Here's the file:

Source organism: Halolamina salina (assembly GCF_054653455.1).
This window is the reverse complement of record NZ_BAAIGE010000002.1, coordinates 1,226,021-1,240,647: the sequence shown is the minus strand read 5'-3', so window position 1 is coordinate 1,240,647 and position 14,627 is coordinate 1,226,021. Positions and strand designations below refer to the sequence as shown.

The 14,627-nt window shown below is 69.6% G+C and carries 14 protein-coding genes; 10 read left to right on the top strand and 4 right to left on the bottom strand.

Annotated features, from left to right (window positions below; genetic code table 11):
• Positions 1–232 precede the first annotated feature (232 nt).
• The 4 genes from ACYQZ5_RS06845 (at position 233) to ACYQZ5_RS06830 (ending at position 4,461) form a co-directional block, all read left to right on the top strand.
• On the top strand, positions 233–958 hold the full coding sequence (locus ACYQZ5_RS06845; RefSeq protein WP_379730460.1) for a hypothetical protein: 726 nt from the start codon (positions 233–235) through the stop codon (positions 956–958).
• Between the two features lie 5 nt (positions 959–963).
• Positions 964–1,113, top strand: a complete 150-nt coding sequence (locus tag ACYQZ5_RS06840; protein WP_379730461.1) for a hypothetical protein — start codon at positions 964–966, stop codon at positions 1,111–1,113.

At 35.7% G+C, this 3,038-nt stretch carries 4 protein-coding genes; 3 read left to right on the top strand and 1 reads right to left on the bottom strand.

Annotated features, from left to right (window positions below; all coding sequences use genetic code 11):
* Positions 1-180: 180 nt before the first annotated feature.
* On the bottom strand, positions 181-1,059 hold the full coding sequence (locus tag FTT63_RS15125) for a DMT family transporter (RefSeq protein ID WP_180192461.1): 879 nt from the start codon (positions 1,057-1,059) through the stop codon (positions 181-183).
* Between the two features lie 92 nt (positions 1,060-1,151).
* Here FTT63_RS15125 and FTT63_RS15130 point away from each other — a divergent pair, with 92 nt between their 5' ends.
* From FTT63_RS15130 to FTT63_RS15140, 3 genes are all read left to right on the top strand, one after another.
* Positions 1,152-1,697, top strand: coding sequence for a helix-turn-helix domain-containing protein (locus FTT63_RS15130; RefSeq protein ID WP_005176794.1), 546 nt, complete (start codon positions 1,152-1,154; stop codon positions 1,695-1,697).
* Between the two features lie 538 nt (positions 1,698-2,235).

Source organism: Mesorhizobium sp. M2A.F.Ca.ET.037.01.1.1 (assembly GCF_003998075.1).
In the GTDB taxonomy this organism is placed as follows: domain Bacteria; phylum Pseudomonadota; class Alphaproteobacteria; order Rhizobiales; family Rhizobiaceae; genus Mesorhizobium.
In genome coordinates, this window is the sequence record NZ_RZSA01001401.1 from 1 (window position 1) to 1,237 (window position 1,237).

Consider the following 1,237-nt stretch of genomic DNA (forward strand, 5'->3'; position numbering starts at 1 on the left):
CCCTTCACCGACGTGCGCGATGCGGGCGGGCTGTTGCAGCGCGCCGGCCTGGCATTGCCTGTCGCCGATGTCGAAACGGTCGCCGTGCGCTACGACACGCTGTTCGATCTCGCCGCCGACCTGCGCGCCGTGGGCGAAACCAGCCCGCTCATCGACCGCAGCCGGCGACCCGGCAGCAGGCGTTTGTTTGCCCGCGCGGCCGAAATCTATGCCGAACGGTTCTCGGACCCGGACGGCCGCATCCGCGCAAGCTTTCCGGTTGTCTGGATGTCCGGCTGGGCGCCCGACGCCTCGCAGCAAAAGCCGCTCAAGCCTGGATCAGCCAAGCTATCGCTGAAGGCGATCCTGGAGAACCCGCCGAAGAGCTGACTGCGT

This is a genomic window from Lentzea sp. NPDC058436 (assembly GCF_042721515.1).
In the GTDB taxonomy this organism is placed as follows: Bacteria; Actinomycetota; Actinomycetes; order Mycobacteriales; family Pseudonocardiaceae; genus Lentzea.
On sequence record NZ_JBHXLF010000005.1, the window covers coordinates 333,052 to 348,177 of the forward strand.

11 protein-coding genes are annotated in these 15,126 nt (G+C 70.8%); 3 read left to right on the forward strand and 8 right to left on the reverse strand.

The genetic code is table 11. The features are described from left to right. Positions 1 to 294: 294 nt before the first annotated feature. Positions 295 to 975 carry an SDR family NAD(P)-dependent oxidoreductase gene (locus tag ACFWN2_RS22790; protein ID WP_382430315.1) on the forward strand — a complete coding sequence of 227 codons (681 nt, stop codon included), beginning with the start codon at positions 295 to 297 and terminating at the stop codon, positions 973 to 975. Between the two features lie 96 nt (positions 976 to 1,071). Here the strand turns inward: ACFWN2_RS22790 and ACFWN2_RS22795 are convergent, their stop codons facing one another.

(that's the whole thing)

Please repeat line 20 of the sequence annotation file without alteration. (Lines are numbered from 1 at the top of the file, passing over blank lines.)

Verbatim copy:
In the GTDB taxonomy this organism is placed as follows: domain Bacteria; phylum Pseudomonadota; class Alphaproteobacteria; order Rhizobiales; family Rhizobiaceae; genus Mesorhizobium.